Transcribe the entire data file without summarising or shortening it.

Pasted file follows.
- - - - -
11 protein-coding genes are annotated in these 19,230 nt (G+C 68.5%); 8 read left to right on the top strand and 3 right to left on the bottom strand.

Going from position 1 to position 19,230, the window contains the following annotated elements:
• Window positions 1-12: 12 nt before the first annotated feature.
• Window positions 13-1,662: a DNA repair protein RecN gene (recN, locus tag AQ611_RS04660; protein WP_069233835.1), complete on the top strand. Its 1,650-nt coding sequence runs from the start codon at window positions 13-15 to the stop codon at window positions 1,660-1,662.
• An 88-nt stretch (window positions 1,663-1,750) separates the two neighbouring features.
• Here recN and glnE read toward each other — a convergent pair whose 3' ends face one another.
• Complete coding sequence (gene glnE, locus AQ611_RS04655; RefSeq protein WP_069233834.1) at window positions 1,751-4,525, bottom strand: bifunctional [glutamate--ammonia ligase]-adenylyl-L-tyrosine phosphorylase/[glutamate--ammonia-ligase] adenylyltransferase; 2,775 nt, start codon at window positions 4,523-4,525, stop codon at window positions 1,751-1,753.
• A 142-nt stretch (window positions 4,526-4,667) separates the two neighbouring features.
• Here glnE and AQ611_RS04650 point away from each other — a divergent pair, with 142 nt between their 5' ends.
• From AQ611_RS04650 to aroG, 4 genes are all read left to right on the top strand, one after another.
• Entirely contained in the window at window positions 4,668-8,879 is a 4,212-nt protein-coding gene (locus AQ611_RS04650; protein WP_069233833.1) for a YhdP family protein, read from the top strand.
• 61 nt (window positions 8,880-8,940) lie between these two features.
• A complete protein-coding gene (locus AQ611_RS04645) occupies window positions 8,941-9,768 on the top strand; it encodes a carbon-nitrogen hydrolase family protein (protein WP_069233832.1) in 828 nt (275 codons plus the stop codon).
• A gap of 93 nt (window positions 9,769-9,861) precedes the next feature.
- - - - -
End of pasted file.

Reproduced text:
11 protein-coding genes are annotated in these 19,230 nt (G+C 68.5%); 8 read left to right on the top strand and 3 right to left on the bottom strand.

Going from position 1 to position 19,230, the window contains the following annotated elements:
• Window positions 1-12: 12 nt before the first annotated feature.
• Window positions 13-1,662: a DNA repair protein RecN gene (recN, locus tag AQ611_RS04660; protein WP_069233835.1), complete on the top strand. Its 1,650-nt coding sequence runs from the start codon at window positions 13-15 to the stop codon at window positions 1,660-1,662.
• An 88-nt stretch (window positions 1,663-1,750) separates the two neighbouring features.
• Here recN and glnE read toward each other — a convergent pair whose 3' ends face one another.
• Complete coding sequence (gene glnE, locus AQ611_RS04655; RefSeq protein WP_069233834.1) at window positions 1,751-4,525, bottom strand: bifunctional [glutamate--ammonia ligase]-adenylyl-L-tyrosine phosphorylase/[glutamate--ammonia-ligase] adenylyltransferase; 2,775 nt, start codon at window positions 4,523-4,525, stop codon at window positions 1,751-1,753.
• A 142-nt stretch (window positions 4,526-4,667) separates the two neighbouring features.
• Here glnE and AQ611_RS04650 point away from each other — a divergent pair, with 142 nt between their 5' ends.
• From AQ611_RS04650 to aroG, 4 genes are all read left to right on the top strand, one after another.
• Entirely contained in the window at window positions 4,668-8,879 is a 4,212-nt protein-coding gene (locus AQ611_RS04650; protein WP_069233833.1) for a YhdP family protein, read from the top strand.
• 61 nt (window positions 8,880-8,940) lie between these two features.
• A complete protein-coding gene (locus AQ611_RS04645) occupies window positions 8,941-9,768 on the top strand; it encodes a carbon-nitrogen hydrolase family protein (protein WP_069233832.1) in 828 nt (275 codons plus the stop codon).
• A gap of 93 nt (window positions 9,769-9,861) precedes the next feature.